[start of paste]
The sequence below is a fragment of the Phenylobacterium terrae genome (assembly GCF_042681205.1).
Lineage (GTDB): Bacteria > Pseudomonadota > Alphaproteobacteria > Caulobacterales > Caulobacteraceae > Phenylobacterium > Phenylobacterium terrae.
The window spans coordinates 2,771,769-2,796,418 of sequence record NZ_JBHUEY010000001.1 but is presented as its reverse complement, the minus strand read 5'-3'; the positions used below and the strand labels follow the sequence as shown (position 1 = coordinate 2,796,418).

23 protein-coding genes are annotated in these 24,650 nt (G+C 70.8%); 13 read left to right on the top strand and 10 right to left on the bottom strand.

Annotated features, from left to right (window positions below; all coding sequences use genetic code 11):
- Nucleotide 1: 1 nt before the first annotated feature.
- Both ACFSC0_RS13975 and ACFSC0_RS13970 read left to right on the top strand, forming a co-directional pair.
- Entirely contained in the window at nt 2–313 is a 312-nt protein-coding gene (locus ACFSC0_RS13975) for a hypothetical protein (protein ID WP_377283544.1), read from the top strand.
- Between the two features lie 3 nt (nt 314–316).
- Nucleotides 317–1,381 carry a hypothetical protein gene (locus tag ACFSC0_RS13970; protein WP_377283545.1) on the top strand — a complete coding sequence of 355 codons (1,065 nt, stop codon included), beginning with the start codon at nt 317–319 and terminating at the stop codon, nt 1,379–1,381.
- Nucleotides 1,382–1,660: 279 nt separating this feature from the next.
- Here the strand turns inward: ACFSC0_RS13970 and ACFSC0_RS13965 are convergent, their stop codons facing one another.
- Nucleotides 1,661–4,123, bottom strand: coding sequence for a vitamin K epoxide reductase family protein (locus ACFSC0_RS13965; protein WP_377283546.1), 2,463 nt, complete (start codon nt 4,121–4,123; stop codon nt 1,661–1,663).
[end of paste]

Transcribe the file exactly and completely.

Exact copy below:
The sequence below is a fragment of the Phenylobacterium terrae genome (assembly GCF_042681205.1).
Lineage (GTDB): Bacteria > Pseudomonadota > Alphaproteobacteria > Caulobacterales > Caulobacteraceae > Phenylobacterium > Phenylobacterium terrae.
The window spans coordinates 2,771,769-2,796,418 of sequence record NZ_JBHUEY010000001.1 but is presented as its reverse complement, the minus strand read 5'-3'; the positions used below and the strand labels follow the sequence as shown (position 1 = coordinate 2,796,418).

23 protein-coding genes are annotated in these 24,650 nt (G+C 70.8%); 13 read left to right on the top strand and 10 right to left on the bottom strand.

Annotated features, from left to right (window positions below; all coding sequences use genetic code 11):
- Nucleotide 1: 1 nt before the first annotated feature.
- Both ACFSC0_RS13975 and ACFSC0_RS13970 read left to right on the top strand, forming a co-directional pair.
- Entirely contained in the window at nt 2–313 is a 312-nt protein-coding gene (locus ACFSC0_RS13975) for a hypothetical protein (protein ID WP_377283544.1), read from the top strand.
- Between the two features lie 3 nt (nt 314–316).
- Nucleotides 317–1,381 carry a hypothetical protein gene (locus tag ACFSC0_RS13970; protein WP_377283545.1) on the top strand — a complete coding sequence of 355 codons (1,065 nt, stop codon included), beginning with the start codon at nt 317–319 and terminating at the stop codon, nt 1,379–1,381.
- Nucleotides 1,382–1,660: 279 nt separating this feature from the next.
- Here the strand turns inward: ACFSC0_RS13970 and ACFSC0_RS13965 are convergent, their stop codons facing one another.
- Nucleotides 1,661–4,123, bottom strand: coding sequence for a vitamin K epoxide reductase family protein (locus ACFSC0_RS13965; protein WP_377283546.1), 2,463 nt, complete (start codon nt 4,121–4,123; stop codon nt 1,661–1,663).